If you sat down with an investor today, do you know what kind of metrics and KPIs they’d want to see for your SaaS or subscription-based business?
Seeing things from their perspective might change what metrics you choose to track each month — or it might even change how you run your business.
That’s why we partnered with Fulcrum Equity Partners to create an eGuide to share their insights into SaaS KPIs and metrics like churn, MRR and ARR, lead generation and upsell revenue.
Feel free to download the entire eGuide now or read on to see part one of the eGuide.
Insights from Investors: Revenue Growth Metrics
Revenue growth performance metrics provide visibility into the health of your business and its potential for growth. You’re likely familiar with these, but we’ll recap what they are just in case.
Foundational metrics you should know:
- ARR and MRR
- CAC, CLV and CAC Payback
ARR or MRR
Annual Recurring Revenue (ARR) or Monthly Recurring Revenue (MRR) is the value of the contracted recurring revenue components of your term subscriptions normalized to an annual or one-month period.
We break ARR/MRR down into the following categories:
- New ARR/MRR – new sales to new customers.
- Expansion ARR/MRR – existing customers who expanded their subscriptions or licensed additional products or modules.
- Contracted ARR/MRR – existing customers who downgraded their subscription and/or reduced their consumption.
- Canceled ARR/MRR – existing customers who canceled their subscription.
These components are frequently measured in both absolute value and relative value and are often presented in the context of incremental changes from period to period.
The Investor’s Point of View on ARR or MRR
One of the most essential metrics investors evaluate is quarter-over-quarter ARR or MRR bookings growth.
Quarter-over-quarter bookings growth provides valuable insights into the momentum and velocity of the business and growth investors consider it to be one of the best leading indicators of overall business performance.
Average Contract Value
Average Contract Value (ACV) is a measure of the average revenue generated per customer and is usually calculated on an annual basis.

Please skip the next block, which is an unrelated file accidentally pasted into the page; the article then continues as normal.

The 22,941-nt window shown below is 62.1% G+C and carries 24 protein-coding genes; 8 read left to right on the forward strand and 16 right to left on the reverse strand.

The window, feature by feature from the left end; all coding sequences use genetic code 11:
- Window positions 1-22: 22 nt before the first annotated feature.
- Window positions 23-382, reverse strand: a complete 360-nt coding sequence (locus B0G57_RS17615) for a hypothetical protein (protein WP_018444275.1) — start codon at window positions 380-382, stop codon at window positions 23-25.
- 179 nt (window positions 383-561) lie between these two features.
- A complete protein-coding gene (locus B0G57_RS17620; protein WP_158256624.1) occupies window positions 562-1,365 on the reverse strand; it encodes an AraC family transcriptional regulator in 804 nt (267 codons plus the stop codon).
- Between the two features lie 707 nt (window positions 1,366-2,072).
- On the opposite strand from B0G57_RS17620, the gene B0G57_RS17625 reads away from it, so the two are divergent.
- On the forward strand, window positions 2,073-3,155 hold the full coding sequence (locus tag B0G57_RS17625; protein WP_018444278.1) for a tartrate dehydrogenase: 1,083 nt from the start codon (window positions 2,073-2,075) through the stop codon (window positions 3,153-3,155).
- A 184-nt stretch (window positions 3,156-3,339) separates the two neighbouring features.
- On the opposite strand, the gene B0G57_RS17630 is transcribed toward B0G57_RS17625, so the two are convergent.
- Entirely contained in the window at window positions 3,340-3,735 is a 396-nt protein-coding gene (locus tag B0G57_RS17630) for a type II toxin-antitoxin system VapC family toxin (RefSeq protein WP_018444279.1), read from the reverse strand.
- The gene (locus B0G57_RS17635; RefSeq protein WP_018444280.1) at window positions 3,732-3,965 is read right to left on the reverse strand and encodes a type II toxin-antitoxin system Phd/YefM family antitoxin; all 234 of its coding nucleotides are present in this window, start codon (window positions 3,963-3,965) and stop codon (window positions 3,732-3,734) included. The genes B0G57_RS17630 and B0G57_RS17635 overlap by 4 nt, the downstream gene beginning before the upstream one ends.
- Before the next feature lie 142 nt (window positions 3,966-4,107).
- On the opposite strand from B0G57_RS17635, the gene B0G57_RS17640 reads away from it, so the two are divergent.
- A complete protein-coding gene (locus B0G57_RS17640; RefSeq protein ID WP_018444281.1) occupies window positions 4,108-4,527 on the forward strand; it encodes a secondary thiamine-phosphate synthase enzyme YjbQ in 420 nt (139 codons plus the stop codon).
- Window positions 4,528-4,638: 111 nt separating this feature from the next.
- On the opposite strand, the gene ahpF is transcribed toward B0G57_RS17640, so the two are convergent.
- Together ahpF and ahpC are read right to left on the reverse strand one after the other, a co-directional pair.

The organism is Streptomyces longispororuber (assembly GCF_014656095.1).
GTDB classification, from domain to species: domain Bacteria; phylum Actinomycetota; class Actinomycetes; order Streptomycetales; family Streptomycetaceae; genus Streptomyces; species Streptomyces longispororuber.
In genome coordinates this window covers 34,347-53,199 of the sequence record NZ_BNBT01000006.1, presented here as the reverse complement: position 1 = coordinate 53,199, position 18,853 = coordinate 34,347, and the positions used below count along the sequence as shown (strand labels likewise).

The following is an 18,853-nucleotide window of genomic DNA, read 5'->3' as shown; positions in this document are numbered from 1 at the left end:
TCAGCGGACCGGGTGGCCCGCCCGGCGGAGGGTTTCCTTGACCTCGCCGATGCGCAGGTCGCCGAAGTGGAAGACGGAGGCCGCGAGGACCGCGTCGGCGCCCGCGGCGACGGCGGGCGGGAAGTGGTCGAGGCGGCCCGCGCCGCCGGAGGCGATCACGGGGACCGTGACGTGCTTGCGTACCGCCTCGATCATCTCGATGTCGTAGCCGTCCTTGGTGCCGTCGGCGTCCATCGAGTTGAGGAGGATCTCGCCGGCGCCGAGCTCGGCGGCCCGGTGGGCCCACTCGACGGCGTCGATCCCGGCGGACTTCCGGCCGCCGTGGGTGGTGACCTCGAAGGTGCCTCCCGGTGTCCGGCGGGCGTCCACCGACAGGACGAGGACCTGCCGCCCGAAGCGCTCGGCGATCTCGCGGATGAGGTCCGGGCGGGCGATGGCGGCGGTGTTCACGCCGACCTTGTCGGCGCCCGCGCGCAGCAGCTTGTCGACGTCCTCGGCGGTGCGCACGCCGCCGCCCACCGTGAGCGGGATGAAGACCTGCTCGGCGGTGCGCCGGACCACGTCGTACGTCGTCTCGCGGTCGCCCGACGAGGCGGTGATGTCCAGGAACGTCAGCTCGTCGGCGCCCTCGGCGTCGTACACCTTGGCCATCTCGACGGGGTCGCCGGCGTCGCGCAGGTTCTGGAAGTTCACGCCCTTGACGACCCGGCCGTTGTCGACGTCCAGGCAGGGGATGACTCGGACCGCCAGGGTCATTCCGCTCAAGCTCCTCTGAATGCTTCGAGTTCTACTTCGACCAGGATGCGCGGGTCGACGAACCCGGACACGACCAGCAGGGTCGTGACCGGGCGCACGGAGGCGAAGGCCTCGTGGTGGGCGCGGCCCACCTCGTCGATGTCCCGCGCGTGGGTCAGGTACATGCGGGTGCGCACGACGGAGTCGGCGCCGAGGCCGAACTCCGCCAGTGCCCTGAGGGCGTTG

A growing or contracting ACV is a good indicator of the value you are providing to customers. This metric is also a critical input for your sales and marketing plan and provides visibility into how many leads (MQLs) and opportunities (SQLs) are needed to achieve your plan’s goals.
The Investor’s Point of View on Average Contract Value
Tracking ACV over time is valuable to understand evolving customer behaviors. It helps drive decision making for sales and marketing strategies, customer success and retention strategies and your product road map.
ACV is also a useful metric to measure the success of land-and-expand growth strategies, upsell initiatives and a company’s ability to deliver more and more value to customers.
Customer Acquisition Costs
These metrics help you make important decisions about how you allocate sales and marketing spend and are valuable in understanding how much your company is making from each new customer and how long it takes to surpass the money you spent to acquire that customer.
- Customer acquisitions costs (CAC) – total sales and marketing resources associated with acquiring a new customer.
- Customer lifetime value (CLV) – average revenue or profit a customer will generate before they churn.
- CAC payback – the time it takes in months to recoup the cost of acquiring a customer.
You can also measure your CLV against CAC, which will tell you what you can expect to net for every dollar you spend to acquire a customer.
The Investor’s Point of View on Customer Acquisition Costs
CAC, CLV and CAC payback are used to track and measure the performance of sales and marketing teams and are also extremely valuable in understanding the efficiency of a company’s growth model.
Investors will spend a significant amount of time in diligence analyzing the scalability of your sales and marketing organization, and these metrics are great validations that additional investment in sales and marketing activities will drive value creation.
Download the eGuide to see the full list of KPIs and insights from investors or read part 2 of the blog series.